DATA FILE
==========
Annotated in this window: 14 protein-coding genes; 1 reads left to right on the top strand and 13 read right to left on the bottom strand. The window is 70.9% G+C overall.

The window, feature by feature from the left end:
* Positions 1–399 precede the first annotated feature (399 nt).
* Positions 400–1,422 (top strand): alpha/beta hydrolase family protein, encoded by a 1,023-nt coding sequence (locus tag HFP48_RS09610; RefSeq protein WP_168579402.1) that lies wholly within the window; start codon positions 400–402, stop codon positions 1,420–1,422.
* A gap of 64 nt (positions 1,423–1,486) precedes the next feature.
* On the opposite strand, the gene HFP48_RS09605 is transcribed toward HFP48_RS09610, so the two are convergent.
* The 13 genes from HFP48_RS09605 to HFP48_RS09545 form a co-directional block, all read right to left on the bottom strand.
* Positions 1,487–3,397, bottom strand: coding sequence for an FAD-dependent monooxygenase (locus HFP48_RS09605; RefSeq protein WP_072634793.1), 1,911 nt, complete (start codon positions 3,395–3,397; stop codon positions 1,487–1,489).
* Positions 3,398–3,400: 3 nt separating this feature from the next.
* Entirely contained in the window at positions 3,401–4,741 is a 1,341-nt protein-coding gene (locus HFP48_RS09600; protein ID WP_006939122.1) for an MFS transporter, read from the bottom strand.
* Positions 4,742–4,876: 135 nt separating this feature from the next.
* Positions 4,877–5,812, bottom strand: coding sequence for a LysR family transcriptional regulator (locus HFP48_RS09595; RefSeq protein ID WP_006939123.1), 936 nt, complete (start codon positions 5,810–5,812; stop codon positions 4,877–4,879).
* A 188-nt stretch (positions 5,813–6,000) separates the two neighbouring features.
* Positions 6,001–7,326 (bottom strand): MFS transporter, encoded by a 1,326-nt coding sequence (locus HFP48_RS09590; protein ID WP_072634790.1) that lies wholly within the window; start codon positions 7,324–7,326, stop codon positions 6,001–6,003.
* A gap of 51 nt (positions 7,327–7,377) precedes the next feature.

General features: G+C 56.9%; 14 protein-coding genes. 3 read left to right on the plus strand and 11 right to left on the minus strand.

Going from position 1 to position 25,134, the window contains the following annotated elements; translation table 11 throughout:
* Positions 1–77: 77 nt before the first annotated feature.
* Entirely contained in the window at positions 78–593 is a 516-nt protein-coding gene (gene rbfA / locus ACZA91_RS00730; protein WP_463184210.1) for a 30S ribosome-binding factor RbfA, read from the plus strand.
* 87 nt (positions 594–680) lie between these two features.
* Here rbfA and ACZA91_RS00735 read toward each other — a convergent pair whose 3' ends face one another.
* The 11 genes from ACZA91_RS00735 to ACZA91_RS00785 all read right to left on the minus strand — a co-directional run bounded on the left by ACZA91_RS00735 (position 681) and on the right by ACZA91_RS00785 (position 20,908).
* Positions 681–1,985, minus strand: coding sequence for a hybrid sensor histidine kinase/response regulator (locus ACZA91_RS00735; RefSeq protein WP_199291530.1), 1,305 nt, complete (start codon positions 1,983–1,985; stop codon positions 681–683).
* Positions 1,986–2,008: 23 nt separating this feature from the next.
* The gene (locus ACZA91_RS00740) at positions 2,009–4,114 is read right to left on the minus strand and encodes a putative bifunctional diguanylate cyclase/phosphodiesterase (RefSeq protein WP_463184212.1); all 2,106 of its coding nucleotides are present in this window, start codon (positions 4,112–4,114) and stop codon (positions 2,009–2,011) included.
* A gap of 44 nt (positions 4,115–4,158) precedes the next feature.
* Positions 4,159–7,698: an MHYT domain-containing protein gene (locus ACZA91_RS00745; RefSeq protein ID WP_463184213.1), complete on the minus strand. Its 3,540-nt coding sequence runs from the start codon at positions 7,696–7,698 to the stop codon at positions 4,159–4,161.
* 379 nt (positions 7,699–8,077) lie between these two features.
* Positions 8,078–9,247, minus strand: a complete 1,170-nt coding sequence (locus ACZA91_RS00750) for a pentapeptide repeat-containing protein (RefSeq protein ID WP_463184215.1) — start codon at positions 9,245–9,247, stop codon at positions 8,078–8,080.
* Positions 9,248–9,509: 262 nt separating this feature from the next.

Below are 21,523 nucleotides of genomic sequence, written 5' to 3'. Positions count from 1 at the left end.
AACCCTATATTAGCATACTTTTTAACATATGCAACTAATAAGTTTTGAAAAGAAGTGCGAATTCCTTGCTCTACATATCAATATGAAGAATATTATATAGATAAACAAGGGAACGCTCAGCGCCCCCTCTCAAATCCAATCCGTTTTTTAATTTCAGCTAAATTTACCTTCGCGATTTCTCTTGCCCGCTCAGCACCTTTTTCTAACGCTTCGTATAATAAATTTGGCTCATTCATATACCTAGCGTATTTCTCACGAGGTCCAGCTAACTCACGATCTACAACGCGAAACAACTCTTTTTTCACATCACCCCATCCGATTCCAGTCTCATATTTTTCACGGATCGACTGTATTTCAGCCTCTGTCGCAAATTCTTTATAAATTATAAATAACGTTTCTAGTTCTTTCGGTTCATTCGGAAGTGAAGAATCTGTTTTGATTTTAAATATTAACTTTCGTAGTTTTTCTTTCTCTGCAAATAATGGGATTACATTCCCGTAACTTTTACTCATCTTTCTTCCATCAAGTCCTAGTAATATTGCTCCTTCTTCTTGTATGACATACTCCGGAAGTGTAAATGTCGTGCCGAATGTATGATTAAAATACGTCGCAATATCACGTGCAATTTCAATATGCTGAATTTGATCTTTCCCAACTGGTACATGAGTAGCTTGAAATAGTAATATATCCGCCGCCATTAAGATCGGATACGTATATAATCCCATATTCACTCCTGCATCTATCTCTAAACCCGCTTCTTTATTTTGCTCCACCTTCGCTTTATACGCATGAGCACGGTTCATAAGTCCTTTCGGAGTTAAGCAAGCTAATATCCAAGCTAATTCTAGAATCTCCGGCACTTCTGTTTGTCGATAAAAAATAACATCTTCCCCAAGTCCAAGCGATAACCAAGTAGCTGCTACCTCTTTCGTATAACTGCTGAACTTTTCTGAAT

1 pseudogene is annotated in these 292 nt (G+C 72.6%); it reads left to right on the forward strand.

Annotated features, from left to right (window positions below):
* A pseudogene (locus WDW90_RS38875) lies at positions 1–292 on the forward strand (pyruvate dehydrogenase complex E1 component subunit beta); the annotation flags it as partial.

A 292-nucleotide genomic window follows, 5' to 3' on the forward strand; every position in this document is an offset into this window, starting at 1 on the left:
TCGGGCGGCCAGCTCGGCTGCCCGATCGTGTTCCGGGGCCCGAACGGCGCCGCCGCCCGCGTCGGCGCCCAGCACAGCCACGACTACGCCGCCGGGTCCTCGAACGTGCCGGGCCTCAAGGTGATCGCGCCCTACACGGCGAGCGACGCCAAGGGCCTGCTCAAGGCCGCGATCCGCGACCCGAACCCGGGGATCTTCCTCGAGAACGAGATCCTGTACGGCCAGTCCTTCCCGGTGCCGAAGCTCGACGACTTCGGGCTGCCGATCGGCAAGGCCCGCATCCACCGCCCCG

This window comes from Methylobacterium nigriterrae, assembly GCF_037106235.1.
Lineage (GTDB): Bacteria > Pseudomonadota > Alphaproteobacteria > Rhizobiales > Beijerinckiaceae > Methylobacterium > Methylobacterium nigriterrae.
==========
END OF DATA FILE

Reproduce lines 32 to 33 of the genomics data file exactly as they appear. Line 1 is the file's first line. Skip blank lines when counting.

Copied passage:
AACCCTATATTAGCATACTTTTTAACATATGCAACTAATAAGTTTTGAAAAGAAGTGCGAATTCCTTGCTCTACATATCAATATGAAGAATATTATATAGATAAACAAGGGAACGCTCAGCGCCCCCTCTCAAATCCAATCCGTTTTTTAATTTCAGCTAAATTTACCTTCGCGATTTCTCTTGCCCGCTCAGCACCTTTTTCTAACGCTTCGTATAATAAATTTGGCTCATTCATATACCTAGCGTATTTCTCACGAGGTCCAGCTAACTCACGATCTACAACGCGAAACAACTCTTTTTTCACATCACCCCATCCGATTCCAGTCTCATATTTTTCACGGATCGACTGTATTTCAGCCTCTGTCGCAAATTCTTTATAAATTATAAATAACGTTTCTAGTTCTTTCGGTTCATTCGGAAGTGAAGAATCTGTTTTGATTTTAAATATTAACTTTCGTAGTTTTTCTTTCTCTGCAAATAATGGGATTACATTCCCGTAACTTTTACTCATCTTTCTTCCATCAAGTCCTAGTAATATTGCTCCTTCTTCTTGTATGACATACTCCGGAAGTGTAAATGTCGTGCCGAATGTATGATTAAAATACGTCGCAATATCACGTGCAATTTCAATATGCTGAATTTGATCTTTCCCAACTGGTACATGAGTAGCTTGAAATAGTAATATATCCGCCGCCATTAAGATCGGATACGTATATAATCCCATATTCACTCCTGCATCTATCTCTAAACCCGCTTCTTTATTTTGCTCCACCTTCGCTTTATACGCATGAGCACGGTTCATAAGTCCTTTCGGAGTTAAGCAAGCTAATATCCAAGCTAATTCTAGAATCTCCGGCACTTCTGTTTGTCGATAAAAAATAACATCTTCCCCAAGTCCAAGCGATAACCAAGTAGCTGCTACCTCTTTCGTATAACTGCTGAACTTTTCTGAAT

1 pseudogene is annotated in these 292 nt (G+C 72.6%); it reads left to right on the forward strand.